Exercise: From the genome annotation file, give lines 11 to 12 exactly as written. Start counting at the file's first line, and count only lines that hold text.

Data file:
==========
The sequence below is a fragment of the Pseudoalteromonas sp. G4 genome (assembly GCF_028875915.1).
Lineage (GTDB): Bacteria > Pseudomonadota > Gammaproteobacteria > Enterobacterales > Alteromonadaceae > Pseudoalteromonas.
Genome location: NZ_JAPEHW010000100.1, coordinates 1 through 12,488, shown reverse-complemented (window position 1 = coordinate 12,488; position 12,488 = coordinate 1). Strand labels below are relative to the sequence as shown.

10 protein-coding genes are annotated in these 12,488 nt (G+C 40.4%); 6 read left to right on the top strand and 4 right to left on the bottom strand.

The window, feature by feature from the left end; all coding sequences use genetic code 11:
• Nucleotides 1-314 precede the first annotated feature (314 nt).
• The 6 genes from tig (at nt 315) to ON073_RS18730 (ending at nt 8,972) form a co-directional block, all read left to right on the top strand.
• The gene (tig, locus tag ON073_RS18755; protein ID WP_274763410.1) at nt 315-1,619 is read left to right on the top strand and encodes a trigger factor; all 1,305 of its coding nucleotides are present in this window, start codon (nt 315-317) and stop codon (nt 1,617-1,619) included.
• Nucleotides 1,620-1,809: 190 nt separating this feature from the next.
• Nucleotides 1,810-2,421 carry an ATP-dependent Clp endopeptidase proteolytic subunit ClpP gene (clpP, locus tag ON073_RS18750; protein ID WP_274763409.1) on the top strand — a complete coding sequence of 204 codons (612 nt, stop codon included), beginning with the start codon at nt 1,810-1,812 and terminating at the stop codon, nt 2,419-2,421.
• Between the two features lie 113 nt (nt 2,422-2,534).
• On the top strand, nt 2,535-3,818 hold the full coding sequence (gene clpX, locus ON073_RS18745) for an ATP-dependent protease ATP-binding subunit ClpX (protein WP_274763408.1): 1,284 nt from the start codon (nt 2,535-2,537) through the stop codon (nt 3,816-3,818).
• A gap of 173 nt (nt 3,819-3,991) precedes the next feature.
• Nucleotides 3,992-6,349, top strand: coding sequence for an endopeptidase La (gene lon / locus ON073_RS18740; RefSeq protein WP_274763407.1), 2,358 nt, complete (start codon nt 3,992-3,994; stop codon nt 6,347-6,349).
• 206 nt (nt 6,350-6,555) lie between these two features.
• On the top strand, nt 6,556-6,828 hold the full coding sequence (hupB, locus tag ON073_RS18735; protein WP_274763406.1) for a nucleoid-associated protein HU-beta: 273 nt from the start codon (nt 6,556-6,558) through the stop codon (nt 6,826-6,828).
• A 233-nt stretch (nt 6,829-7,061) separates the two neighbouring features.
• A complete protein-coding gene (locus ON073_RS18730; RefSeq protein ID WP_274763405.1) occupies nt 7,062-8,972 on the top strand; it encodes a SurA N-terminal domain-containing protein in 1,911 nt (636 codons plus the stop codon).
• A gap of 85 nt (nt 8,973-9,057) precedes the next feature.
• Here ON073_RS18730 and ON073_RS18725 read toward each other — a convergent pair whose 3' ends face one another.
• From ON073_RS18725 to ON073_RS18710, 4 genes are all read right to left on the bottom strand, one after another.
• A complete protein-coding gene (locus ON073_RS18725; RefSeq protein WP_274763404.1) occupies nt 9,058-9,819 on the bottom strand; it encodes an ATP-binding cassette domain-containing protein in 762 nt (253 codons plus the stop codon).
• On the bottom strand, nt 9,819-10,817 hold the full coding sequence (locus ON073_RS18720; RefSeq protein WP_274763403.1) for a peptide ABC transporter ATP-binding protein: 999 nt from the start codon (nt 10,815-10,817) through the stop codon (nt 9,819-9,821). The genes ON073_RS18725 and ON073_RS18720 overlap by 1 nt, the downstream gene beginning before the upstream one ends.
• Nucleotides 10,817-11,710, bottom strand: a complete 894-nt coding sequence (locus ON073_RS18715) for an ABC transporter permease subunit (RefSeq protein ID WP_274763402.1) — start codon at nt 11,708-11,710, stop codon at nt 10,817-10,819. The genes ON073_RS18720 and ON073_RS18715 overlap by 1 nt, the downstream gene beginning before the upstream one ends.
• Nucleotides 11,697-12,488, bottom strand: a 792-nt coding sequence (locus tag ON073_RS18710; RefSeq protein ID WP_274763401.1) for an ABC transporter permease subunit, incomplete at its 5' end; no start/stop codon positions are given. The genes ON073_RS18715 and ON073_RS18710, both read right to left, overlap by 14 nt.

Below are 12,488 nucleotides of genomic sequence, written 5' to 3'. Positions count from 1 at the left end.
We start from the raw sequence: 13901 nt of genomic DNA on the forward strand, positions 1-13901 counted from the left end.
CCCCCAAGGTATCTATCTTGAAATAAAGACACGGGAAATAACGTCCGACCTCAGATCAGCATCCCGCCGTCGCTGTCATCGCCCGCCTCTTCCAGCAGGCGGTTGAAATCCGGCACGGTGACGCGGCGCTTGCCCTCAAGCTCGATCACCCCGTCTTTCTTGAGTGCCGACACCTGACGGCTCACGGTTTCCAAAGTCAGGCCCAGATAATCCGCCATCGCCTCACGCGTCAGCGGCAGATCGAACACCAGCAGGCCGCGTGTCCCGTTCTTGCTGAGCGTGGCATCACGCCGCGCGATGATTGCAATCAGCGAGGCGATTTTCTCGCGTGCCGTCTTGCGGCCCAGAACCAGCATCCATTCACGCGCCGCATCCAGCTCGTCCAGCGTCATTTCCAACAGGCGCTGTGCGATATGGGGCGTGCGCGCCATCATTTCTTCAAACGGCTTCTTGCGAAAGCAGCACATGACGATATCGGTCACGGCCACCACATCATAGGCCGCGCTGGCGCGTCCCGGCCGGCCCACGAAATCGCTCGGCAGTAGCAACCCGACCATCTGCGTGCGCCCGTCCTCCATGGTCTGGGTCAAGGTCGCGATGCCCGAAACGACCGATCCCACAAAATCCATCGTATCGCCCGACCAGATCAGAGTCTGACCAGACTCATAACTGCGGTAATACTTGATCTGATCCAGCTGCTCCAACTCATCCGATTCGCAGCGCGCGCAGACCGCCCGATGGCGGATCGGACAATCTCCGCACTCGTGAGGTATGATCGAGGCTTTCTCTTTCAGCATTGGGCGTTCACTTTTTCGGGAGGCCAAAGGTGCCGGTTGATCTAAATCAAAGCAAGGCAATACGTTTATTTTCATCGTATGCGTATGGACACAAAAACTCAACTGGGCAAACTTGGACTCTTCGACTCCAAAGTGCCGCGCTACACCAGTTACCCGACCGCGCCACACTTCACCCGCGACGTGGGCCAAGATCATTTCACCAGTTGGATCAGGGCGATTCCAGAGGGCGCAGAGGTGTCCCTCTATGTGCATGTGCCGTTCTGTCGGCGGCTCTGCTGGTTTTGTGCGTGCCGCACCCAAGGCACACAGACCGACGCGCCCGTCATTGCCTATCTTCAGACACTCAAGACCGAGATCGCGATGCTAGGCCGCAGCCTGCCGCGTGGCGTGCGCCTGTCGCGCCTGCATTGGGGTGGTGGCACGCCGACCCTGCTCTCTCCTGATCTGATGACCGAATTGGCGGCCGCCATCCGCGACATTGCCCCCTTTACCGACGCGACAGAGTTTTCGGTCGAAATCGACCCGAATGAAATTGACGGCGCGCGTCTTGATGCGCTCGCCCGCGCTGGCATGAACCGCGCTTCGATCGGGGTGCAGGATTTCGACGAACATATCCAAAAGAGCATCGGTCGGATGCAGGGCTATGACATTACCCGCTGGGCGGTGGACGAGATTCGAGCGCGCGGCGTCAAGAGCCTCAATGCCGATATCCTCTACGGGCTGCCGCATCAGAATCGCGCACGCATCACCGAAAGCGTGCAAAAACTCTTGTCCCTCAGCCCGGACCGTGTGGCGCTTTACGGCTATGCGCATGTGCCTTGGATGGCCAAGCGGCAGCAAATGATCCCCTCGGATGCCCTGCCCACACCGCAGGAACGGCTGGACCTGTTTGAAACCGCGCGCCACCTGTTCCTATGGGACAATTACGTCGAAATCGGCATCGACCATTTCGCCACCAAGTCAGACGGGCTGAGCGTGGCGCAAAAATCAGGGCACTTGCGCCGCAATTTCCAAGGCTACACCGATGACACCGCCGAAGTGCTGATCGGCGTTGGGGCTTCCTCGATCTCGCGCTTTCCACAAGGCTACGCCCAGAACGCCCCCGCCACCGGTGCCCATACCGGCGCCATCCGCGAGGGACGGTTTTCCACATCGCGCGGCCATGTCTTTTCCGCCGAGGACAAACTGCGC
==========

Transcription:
• Between the two features lie 113 nt (nt 2,422-2,534).
• On the top strand, nt 2,535-3,818 hold the full coding sequence (gene clpX, locus ON073_RS18745) for an ATP-dependent protease ATP-binding subunit ClpX (protein WP_274763408.1): 1,284 nt from the start codon (nt 2,535-2,537) through the stop codon (nt 3,816-3,818).